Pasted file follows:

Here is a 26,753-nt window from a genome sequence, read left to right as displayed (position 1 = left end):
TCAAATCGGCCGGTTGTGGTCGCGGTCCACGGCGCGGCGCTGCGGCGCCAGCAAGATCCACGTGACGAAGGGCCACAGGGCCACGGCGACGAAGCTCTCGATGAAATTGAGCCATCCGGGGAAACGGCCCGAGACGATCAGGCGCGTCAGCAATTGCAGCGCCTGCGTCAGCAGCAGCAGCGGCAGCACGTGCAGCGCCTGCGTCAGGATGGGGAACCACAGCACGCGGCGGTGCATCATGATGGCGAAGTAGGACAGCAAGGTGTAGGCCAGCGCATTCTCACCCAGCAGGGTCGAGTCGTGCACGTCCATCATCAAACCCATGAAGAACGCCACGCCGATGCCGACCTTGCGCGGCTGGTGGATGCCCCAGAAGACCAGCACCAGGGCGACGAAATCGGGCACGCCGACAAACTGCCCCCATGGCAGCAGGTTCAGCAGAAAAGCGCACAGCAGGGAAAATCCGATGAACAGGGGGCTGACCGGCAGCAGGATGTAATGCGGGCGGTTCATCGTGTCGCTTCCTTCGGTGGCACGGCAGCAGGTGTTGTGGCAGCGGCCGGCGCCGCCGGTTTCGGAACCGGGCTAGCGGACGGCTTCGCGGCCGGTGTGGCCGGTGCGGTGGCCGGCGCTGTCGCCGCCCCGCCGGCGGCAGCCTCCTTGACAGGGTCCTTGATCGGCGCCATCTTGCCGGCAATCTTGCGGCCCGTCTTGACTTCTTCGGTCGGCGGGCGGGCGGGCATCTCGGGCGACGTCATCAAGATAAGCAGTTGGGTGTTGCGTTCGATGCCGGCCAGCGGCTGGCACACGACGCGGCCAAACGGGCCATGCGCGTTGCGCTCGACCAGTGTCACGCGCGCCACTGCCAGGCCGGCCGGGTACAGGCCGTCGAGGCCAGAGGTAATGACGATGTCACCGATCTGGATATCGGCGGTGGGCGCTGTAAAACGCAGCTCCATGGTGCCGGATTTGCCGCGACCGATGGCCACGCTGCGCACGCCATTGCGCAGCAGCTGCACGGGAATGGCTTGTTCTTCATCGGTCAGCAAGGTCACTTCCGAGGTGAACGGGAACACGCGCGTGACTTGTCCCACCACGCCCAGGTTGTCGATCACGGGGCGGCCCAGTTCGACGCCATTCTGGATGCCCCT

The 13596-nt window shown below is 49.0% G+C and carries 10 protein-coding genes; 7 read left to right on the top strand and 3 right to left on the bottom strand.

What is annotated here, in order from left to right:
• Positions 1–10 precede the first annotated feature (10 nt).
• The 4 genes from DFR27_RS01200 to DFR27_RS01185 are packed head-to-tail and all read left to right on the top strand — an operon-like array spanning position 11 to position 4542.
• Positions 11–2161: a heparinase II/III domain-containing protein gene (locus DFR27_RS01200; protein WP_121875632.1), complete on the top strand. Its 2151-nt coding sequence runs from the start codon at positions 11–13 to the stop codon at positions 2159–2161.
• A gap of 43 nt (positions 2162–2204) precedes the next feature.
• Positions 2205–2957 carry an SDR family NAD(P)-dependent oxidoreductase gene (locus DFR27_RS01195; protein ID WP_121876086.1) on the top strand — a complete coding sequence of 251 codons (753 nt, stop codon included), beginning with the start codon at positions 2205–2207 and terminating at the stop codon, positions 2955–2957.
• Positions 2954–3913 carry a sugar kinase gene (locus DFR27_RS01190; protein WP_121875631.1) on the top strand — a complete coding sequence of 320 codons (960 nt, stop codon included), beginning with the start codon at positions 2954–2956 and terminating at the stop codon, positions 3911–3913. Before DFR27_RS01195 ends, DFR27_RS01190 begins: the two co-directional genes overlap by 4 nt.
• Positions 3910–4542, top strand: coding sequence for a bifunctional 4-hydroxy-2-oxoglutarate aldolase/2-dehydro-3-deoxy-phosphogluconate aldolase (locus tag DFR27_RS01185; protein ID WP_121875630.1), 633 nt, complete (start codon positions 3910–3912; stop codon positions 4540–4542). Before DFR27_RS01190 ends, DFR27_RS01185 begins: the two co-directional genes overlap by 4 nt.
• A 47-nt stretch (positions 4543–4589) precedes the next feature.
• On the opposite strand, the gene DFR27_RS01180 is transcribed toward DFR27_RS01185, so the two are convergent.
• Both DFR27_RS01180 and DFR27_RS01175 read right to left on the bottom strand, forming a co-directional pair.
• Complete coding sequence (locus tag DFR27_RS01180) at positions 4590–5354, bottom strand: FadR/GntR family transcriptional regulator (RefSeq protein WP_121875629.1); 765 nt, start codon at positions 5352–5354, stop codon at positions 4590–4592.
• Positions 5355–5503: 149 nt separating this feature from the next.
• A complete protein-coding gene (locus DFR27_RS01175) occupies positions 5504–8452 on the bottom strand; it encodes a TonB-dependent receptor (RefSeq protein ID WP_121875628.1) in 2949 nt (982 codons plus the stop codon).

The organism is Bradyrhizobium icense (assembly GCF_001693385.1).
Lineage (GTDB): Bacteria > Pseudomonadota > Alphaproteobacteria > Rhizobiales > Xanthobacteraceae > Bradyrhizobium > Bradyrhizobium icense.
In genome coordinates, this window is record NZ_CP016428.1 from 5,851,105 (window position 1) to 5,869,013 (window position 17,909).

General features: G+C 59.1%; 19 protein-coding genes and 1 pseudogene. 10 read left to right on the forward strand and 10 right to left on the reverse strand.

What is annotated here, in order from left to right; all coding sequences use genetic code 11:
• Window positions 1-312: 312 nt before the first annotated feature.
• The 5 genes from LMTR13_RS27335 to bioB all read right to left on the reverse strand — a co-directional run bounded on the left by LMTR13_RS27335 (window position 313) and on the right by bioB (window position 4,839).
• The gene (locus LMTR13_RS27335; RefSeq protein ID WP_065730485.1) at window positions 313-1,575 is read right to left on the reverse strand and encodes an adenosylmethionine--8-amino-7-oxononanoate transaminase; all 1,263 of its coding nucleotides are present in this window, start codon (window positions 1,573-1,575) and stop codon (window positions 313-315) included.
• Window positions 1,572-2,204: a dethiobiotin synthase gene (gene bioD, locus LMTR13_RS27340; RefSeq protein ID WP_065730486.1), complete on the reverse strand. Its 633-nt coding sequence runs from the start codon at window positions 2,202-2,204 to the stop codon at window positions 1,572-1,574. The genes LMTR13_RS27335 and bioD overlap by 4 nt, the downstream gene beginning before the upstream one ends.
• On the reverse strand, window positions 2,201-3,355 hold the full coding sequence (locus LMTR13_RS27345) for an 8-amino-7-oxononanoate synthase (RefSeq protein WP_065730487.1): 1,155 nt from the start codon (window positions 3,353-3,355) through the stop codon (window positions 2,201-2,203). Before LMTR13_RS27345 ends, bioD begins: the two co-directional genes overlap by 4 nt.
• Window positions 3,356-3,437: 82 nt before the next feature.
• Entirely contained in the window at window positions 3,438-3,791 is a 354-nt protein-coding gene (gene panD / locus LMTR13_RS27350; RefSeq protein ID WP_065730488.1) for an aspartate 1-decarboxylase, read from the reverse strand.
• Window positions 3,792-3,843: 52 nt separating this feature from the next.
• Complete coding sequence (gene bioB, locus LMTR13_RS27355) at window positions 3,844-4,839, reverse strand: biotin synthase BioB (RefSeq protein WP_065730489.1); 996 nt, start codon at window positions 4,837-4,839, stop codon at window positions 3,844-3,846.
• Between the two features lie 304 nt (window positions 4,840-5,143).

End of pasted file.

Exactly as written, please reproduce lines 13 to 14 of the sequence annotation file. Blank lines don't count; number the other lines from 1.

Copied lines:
• On the opposite strand, the gene DFR27_RS01180 is transcribed toward DFR27_RS01185, so the two are convergent.
• Both DFR27_RS01180 and DFR27_RS01175 read right to left on the bottom strand, forming a co-directional pair.